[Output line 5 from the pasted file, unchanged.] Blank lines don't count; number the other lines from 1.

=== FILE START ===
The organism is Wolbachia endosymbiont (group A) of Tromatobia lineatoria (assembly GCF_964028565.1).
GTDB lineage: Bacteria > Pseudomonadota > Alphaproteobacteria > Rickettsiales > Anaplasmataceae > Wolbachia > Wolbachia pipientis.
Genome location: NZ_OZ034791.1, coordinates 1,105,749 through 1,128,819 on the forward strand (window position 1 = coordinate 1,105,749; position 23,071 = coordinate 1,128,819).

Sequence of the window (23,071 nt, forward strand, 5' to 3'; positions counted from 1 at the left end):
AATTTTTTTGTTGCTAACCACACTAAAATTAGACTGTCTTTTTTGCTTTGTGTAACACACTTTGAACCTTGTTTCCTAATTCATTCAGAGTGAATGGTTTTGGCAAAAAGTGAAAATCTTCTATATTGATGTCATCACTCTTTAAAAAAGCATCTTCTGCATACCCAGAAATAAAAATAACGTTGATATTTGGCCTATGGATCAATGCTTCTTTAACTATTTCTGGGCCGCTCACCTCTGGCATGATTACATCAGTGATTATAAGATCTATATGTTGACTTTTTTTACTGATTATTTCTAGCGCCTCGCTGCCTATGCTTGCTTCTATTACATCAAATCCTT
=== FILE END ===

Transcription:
AATTTTTTTGTTGCTAACCACACTAAAATTAGACTGTCTTTTTTGCTTTGTGTAACACACTTTGAACCTTGTTTCCTAATTCATTCAGAGTGAATGGTTTTGGCAAAAAGTGAAAATCTTCTATATTGATGTCATCACTCTTTAAAAAAGCATCTTCTGCATACCCAGAAATAAAAATAACGTTGATATTTGGCCTATGGATCAATGCTTCTTTAACTATTTCTGGGCCGCTCACCTCTGGCATGATTACATCAGTGATTATAAGATCTATATGTTGACTTTTTTTACTGATTATTTCTAGCGCCTCGCTGCCTATGCTTGCTTCTATTACATCAAATCCTT